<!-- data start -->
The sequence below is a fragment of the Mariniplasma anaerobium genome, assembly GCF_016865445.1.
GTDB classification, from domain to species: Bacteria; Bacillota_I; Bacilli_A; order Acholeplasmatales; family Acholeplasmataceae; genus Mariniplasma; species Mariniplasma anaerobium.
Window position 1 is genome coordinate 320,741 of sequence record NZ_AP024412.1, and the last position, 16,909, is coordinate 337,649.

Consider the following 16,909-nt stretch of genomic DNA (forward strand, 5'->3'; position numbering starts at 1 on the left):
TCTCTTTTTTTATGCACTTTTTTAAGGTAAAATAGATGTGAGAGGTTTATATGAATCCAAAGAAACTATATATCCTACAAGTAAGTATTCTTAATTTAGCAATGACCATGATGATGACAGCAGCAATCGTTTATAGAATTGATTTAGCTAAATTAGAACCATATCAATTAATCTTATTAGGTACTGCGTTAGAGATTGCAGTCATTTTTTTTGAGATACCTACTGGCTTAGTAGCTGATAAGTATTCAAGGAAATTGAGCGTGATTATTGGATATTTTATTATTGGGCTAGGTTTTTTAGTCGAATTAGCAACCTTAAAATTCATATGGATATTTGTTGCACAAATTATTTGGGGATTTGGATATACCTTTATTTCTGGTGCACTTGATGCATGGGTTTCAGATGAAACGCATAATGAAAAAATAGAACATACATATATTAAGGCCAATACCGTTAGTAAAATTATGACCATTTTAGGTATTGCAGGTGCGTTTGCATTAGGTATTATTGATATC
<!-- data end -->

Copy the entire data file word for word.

The sequence below is a fragment of the Mariniplasma anaerobium genome, assembly GCF_016865445.1.
GTDB classification, from domain to species: Bacteria; Bacillota_I; Bacilli_A; order Acholeplasmatales; family Acholeplasmataceae; genus Mariniplasma; species Mariniplasma anaerobium.
Window position 1 is genome coordinate 320,741 of sequence record NZ_AP024412.1, and the last position, 16,909, is coordinate 337,649.

Consider the following 16,909-nt stretch of genomic DNA (forward strand, 5'->3'; position numbering starts at 1 on the left):
TCTCTTTTTTTATGCACTTTTTTAAGGTAAAATAGATGTGAGAGGTTTATATGAATCCAAAGAAACTATATATCCTACAAGTAAGTATTCTTAATTTAGCAATGACCATGATGATGACAGCAGCAATCGTTTATAGAATTGATTTAGCTAAATTAGAACCATATCAATTAATCTTATTAGGTACTGCGTTAGAGATTGCAGTCATTTTTTTTGAGATACCTACTGGCTTAGTAGCTGATAAGTATTCAAGGAAATTGAGCGTGATTATTGGATATTTTATTATTGGGCTAGGTTTTTTAGTCGAATTAGCAACCTTAAAATTCATATGGATATTTGTTGCACAAATTATTTGGGGATTTGGATATACCTTTATTTCTGGTGCACTTGATGCATGGGTTTCAGATGAAACGCATAATGAAAAAATAGAACATACATATATTAAGGCCAATACCGTTAGTAAAATTATGACCATTTTAGGTATTGCAGGTGCGTTTGCATTAGGTATTATTGATATC